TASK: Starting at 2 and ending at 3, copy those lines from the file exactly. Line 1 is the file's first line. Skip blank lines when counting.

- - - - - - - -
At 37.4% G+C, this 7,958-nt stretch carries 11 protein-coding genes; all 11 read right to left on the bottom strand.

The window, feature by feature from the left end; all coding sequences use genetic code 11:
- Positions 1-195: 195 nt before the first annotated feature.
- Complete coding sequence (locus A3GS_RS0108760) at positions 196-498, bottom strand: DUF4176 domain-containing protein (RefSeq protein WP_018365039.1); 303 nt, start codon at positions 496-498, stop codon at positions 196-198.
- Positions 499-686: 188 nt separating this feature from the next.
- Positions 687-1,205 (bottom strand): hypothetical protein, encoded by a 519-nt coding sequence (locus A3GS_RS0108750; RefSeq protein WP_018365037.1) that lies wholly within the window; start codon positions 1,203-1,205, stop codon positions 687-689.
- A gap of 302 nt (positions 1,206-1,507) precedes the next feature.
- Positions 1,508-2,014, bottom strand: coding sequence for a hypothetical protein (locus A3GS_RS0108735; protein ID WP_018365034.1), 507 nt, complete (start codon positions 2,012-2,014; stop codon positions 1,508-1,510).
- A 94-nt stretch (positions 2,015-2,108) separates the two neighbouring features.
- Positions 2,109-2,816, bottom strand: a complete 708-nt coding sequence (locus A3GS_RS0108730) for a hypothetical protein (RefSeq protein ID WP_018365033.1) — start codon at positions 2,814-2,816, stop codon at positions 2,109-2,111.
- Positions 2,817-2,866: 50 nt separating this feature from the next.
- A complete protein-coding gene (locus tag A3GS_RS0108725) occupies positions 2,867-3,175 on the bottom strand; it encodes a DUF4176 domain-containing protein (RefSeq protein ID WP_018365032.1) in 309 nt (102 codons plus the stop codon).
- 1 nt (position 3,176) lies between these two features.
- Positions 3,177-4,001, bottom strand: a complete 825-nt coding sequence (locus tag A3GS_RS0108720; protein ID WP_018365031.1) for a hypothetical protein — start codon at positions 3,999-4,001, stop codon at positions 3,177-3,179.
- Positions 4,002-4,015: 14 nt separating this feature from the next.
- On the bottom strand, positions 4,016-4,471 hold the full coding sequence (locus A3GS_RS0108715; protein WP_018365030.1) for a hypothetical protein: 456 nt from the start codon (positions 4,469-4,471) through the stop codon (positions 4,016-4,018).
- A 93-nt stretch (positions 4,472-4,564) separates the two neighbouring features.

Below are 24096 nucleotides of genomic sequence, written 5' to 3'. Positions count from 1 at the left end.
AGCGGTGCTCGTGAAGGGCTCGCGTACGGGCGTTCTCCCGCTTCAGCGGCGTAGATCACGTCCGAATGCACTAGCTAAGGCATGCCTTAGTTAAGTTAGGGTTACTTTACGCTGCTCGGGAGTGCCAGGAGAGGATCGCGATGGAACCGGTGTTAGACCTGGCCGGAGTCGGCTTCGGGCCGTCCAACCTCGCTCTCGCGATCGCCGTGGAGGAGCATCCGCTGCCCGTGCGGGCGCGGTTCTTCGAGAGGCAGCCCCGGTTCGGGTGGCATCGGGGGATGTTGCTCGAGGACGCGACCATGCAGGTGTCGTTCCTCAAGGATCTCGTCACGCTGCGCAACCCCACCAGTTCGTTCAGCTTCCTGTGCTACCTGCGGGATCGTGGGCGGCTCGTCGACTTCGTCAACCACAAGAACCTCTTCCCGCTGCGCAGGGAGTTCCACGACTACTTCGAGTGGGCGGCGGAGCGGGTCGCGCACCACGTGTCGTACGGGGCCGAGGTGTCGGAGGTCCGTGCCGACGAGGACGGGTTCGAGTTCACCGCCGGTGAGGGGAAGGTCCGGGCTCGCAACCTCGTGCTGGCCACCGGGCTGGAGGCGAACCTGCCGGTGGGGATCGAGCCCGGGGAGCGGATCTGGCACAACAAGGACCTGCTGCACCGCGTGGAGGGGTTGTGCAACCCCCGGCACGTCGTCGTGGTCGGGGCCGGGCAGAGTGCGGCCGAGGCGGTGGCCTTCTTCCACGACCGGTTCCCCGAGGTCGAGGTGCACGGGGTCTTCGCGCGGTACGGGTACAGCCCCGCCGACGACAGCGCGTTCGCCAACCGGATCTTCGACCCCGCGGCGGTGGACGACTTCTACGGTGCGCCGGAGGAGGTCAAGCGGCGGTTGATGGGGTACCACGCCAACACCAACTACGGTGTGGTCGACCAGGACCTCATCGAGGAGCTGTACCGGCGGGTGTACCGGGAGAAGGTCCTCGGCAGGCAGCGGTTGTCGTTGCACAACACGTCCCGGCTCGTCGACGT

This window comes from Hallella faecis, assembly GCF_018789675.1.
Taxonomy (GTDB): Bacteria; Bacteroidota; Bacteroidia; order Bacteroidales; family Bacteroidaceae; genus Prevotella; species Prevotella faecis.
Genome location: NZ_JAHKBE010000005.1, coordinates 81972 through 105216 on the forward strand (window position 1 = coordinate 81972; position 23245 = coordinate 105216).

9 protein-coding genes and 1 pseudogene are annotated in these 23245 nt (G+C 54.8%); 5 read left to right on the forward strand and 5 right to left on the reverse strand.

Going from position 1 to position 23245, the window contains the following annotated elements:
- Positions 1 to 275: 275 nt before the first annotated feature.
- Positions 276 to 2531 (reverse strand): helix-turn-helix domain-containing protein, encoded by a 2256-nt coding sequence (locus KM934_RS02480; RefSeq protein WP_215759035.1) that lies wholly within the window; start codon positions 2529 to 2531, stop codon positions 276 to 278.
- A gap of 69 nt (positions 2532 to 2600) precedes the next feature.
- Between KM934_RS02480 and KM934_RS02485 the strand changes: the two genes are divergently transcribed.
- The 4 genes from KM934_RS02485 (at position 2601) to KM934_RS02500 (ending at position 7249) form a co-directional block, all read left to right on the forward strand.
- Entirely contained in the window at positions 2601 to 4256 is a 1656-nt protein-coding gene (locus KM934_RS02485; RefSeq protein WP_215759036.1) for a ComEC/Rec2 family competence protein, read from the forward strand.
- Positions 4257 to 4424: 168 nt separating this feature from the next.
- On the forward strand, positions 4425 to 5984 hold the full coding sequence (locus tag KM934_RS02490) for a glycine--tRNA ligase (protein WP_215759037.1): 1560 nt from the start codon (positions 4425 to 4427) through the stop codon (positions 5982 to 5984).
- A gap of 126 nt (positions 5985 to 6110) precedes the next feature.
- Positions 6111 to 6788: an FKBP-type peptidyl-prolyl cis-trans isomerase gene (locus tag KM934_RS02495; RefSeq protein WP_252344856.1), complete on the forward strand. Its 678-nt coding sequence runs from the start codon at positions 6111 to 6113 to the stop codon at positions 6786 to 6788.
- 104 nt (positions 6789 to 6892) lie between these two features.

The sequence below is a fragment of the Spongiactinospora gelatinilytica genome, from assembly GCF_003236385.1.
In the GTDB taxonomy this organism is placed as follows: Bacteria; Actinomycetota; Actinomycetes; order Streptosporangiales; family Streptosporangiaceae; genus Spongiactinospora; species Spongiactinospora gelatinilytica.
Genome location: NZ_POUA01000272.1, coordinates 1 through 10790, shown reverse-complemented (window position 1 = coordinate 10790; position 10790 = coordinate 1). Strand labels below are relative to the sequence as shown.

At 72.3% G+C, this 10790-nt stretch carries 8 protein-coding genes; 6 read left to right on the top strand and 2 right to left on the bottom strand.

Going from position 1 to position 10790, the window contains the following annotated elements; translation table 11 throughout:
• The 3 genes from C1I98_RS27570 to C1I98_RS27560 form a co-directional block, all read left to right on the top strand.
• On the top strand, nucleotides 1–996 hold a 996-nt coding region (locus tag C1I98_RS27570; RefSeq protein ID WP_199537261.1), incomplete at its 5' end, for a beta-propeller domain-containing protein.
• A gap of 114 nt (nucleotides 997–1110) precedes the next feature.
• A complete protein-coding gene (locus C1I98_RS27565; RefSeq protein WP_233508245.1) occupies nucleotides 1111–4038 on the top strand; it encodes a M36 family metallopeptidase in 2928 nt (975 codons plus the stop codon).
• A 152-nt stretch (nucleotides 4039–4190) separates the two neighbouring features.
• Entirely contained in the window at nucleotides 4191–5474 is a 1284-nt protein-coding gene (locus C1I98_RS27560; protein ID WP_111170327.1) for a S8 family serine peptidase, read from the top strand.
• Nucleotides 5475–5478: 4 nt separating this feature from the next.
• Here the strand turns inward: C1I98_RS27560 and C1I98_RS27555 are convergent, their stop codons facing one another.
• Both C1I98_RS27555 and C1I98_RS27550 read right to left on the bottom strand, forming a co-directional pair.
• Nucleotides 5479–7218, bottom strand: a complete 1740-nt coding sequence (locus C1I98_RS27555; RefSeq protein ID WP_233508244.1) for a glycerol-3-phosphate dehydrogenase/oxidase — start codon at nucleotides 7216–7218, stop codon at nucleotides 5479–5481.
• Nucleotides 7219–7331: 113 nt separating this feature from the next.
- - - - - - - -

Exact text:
The window, feature by feature from the left end; all coding sequences use genetic code 11:
- Positions 1-195: 195 nt before the first annotated feature.